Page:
A refinance simply replaces the current mortgage loan with a new loan with more favorable terms. A refinance must have a “net tangible benefit” in order to be approved by the lender. A net tangible benefit means that the benefits of the refinance outweigh any costs that are associated with the loan. If the refinance does not have a net tangible benefit, then it will not be approved by the lender.
Three Types of Refinances
There are three types of refinances available on the market today, rate and term, cash out, and cash in.
Rate & Term
A rate and term refinance simply changes the interest rate and or the term of a mortgage without advancing new money on the loan. Rate and term refinances typically carry lower interest rates than cash out refinances. If you are looking to lower your monthly payment or reduce your interest rate while staying in a secure fixed rate mortgage loan, then a rate and term refinance is probably for you. Or maybe you’re looking to pay off your mortgage early and save a great amount of money that would otherwise be wasted on interest payments. If that’s the case, then you can reduce the term of your loan from a traditional 30 year term to a term of 15 years. 15 year loans have lower interest rates than 30 year loans. Generally, the rate can be anywhere from a quarter of a percent to 1 percent less. Your monthly payment will be significantly higher, but you will save a substantial amount of money with a 15 year loan. The savings on 15 year loans are quite amazing, as a 15 year loan typically cost 50% less than a 30 year loan.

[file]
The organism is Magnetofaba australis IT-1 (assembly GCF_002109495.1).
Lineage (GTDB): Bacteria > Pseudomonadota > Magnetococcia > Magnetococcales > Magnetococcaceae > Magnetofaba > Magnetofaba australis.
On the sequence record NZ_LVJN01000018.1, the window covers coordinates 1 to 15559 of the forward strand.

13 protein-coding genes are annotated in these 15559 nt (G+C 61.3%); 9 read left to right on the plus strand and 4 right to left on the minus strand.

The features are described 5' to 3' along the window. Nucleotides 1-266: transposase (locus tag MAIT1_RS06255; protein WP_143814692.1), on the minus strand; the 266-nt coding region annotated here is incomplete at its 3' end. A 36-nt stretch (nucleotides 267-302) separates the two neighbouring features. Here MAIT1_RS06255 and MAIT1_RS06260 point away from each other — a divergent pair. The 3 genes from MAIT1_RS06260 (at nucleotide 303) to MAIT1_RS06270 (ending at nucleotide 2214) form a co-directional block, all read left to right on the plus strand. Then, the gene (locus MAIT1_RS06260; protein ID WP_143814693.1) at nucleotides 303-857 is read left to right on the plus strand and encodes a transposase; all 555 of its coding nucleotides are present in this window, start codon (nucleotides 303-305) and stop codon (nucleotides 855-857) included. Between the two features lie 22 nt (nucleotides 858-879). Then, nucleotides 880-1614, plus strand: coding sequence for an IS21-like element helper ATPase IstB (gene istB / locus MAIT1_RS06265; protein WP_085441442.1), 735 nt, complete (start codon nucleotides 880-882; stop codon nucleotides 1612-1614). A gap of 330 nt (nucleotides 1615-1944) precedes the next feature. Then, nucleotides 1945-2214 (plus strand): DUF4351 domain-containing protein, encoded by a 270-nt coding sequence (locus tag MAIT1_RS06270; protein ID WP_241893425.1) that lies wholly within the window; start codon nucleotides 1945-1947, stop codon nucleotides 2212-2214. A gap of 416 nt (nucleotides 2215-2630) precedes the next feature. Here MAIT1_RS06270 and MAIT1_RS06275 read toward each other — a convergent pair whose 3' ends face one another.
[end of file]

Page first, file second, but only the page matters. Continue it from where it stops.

A cash out refinance pays off your current loan balance and converts a desired amount of equity of your home into cash. This new loan balance is often significantly higher than the previous balance, so expect for your monthly payment to rise. Debt consolidation, home repairs, and remodeling are a few very common reasons why people take cash out on their properties.
In a cash in refinance, you would bring in a desired amount of money to pay down your loan balance. The amount of money that you save depends on how much you paid down your loan balance.